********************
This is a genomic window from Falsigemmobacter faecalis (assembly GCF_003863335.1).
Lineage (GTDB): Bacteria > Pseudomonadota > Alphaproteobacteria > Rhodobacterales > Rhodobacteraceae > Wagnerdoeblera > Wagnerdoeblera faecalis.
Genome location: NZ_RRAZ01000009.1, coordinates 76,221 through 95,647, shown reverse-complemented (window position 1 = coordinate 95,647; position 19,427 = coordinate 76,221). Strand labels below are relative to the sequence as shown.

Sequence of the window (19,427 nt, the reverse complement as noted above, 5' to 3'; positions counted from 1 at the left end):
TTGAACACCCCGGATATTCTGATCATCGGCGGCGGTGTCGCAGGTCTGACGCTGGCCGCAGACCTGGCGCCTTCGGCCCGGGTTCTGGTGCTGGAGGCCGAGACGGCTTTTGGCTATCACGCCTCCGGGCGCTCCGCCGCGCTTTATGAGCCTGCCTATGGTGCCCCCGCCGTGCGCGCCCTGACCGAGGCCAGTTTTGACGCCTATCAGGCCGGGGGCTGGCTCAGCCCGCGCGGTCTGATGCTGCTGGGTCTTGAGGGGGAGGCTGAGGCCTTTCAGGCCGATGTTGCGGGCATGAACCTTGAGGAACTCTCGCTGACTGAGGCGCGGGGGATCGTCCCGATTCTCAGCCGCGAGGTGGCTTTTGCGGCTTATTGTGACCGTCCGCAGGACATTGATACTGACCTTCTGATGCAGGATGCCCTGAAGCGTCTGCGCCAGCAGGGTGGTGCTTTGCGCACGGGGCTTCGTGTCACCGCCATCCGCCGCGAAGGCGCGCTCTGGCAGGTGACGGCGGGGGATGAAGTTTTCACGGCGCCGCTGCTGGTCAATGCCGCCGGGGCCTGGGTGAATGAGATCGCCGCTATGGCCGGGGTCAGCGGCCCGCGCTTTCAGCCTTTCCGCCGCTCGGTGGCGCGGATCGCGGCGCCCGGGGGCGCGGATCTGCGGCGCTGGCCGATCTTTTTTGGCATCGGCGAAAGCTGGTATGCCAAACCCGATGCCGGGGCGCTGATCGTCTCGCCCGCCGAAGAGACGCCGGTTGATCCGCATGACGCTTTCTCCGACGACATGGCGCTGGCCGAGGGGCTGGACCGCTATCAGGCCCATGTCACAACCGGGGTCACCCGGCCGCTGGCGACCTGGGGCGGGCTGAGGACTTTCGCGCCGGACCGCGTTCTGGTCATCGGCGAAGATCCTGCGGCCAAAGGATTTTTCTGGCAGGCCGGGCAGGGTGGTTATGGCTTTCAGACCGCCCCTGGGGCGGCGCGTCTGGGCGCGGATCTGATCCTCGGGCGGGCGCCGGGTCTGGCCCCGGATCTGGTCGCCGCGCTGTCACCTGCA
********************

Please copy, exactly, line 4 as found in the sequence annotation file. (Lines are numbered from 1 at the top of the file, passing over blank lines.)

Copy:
Sequence of the window (19,427 nt, the reverse complement as noted above, 5' to 3'; positions counted from 1 at the left end):